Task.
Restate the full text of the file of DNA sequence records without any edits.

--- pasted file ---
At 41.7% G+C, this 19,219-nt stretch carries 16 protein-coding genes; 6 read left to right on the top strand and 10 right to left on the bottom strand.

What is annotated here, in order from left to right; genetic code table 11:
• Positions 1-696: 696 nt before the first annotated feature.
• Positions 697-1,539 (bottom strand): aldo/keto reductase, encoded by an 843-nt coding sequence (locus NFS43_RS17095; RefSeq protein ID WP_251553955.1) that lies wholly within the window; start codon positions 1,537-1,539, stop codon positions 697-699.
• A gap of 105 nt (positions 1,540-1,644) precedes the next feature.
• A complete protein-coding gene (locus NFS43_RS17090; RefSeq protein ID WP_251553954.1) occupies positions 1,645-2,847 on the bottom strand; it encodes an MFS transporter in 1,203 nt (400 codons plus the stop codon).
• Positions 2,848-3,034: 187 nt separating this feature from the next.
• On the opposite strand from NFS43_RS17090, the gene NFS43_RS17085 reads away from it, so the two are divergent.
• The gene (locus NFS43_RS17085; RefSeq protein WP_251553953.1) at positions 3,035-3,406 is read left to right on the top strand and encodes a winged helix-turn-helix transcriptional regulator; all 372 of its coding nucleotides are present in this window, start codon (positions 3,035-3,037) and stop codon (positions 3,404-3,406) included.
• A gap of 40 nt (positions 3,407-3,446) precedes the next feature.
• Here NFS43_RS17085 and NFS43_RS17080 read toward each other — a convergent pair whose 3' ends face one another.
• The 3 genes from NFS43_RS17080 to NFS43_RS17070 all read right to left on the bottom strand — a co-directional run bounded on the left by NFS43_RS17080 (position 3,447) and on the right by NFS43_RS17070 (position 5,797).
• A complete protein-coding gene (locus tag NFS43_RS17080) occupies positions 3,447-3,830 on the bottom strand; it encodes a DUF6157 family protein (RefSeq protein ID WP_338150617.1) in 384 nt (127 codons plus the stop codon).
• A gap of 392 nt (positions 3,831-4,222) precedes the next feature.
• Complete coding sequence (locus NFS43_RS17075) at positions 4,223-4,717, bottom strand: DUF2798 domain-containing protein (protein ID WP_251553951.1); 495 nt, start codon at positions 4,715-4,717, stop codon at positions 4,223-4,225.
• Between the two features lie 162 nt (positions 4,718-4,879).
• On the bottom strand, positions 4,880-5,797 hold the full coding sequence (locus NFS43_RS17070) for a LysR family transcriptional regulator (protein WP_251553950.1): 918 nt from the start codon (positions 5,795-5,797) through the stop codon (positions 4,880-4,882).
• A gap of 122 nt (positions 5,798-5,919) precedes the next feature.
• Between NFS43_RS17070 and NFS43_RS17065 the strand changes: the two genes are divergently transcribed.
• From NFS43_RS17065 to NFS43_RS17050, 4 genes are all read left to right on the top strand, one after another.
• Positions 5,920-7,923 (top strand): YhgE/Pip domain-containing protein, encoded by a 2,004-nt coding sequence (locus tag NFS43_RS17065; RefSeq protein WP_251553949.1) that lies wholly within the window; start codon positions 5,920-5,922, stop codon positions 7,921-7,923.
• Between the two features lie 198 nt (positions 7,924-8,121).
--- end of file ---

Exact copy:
At 41.7% G+C, this 19,219-nt stretch carries 16 protein-coding genes; 6 read left to right on the top strand and 10 right to left on the bottom strand.

What is annotated here, in order from left to right; genetic code table 11:
• Positions 1-696: 696 nt before the first annotated feature.
• Positions 697-1,539 (bottom strand): aldo/keto reductase, encoded by an 843-nt coding sequence (locus NFS43_RS17095; RefSeq protein ID WP_251553955.1) that lies wholly within the window; start codon positions 1,537-1,539, stop codon positions 697-699.
• A gap of 105 nt (positions 1,540-1,644) precedes the next feature.
• A complete protein-coding gene (locus NFS43_RS17090; RefSeq protein ID WP_251553954.1) occupies positions 1,645-2,847 on the bottom strand; it encodes an MFS transporter in 1,203 nt (400 codons plus the stop codon).
• Positions 2,848-3,034: 187 nt separating this feature from the next.
• On the opposite strand from NFS43_RS17090, the gene NFS43_RS17085 reads away from it, so the two are divergent.
• The gene (locus NFS43_RS17085; RefSeq protein WP_251553953.1) at positions 3,035-3,406 is read left to right on the top strand and encodes a winged helix-turn-helix transcriptional regulator; all 372 of its coding nucleotides are present in this window, start codon (positions 3,035-3,037) and stop codon (positions 3,404-3,406) included.
• A gap of 40 nt (positions 3,407-3,446) precedes the next feature.
• Here NFS43_RS17085 and NFS43_RS17080 read toward each other — a convergent pair whose 3' ends face one another.
• The 3 genes from NFS43_RS17080 to NFS43_RS17070 all read right to left on the bottom strand — a co-directional run bounded on the left by NFS43_RS17080 (position 3,447) and on the right by NFS43_RS17070 (position 5,797).
• A complete protein-coding gene (locus tag NFS43_RS17080) occupies positions 3,447-3,830 on the bottom strand; it encodes a DUF6157 family protein (RefSeq protein ID WP_338150617.1) in 384 nt (127 codons plus the stop codon).
• A gap of 392 nt (positions 3,831-4,222) precedes the next feature.
• Complete coding sequence (locus NFS43_RS17075) at positions 4,223-4,717, bottom strand: DUF2798 domain-containing protein (protein ID WP_251553951.1); 495 nt, start codon at positions 4,715-4,717, stop codon at positions 4,223-4,225.
• Between the two features lie 162 nt (positions 4,718-4,879).
• On the bottom strand, positions 4,880-5,797 hold the full coding sequence (locus NFS43_RS17070) for a LysR family transcriptional regulator (protein WP_251553950.1): 918 nt from the start codon (positions 5,795-5,797) through the stop codon (positions 4,880-4,882).
• A gap of 122 nt (positions 5,798-5,919) precedes the next feature.
• Between NFS43_RS17070 and NFS43_RS17065 the strand changes: the two genes are divergently transcribed.
• From NFS43_RS17065 to NFS43_RS17050, 4 genes are all read left to right on the top strand, one after another.
• Positions 5,920-7,923 (top strand): YhgE/Pip domain-containing protein, encoded by a 2,004-nt coding sequence (locus tag NFS43_RS17065; RefSeq protein WP_251553949.1) that lies wholly within the window; start codon positions 5,920-5,922, stop codon positions 7,921-7,923.
• Between the two features lie 198 nt (positions 7,924-8,121).